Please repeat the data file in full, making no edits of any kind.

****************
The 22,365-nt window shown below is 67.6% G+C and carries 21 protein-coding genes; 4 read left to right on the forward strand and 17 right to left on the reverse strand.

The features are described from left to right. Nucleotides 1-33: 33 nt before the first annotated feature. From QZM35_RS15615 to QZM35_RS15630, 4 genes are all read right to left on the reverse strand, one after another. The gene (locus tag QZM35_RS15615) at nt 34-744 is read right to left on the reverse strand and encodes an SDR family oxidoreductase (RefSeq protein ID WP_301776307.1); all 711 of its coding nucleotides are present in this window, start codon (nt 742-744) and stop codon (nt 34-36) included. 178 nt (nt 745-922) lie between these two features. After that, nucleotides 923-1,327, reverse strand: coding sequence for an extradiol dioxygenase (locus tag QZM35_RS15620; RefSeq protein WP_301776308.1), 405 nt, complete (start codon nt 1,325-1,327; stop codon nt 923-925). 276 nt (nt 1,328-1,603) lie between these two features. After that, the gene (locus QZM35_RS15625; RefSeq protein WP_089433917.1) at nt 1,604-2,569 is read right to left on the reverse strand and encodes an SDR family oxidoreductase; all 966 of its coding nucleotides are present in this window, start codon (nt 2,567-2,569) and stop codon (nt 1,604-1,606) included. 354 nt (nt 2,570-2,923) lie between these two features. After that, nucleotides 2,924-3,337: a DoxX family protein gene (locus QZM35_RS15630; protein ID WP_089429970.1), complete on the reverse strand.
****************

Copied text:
The 22,365-nt window shown below is 67.6% G+C and carries 21 protein-coding genes; 4 read left to right on the forward strand and 17 right to left on the reverse strand.

The features are described from left to right. Nucleotides 1-33: 33 nt before the first annotated feature. From QZM35_RS15615 to QZM35_RS15630, 4 genes are all read right to left on the reverse strand, one after another. The gene (locus tag QZM35_RS15615) at nt 34-744 is read right to left on the reverse strand and encodes an SDR family oxidoreductase (RefSeq protein ID WP_301776307.1); all 711 of its coding nucleotides are present in this window, start codon (nt 742-744) and stop codon (nt 34-36) included. 178 nt (nt 745-922) lie between these two features. After that, nucleotides 923-1,327, reverse strand: coding sequence for an extradiol dioxygenase (locus tag QZM35_RS15620; RefSeq protein WP_301776308.1), 405 nt, complete (start codon nt 1,325-1,327; stop codon nt 923-925). 276 nt (nt 1,328-1,603) lie between these two features. After that, the gene (locus QZM35_RS15625; RefSeq protein WP_089433917.1) at nt 1,604-2,569 is read right to left on the reverse strand and encodes an SDR family oxidoreductase; all 966 of its coding nucleotides are present in this window, start codon (nt 2,567-2,569) and stop codon (nt 1,604-1,606) included. 354 nt (nt 2,570-2,923) lie between these two features. After that, nucleotides 2,924-3,337: a DoxX family protein gene (locus QZM35_RS15630; protein ID WP_089429970.1), complete on the reverse strand.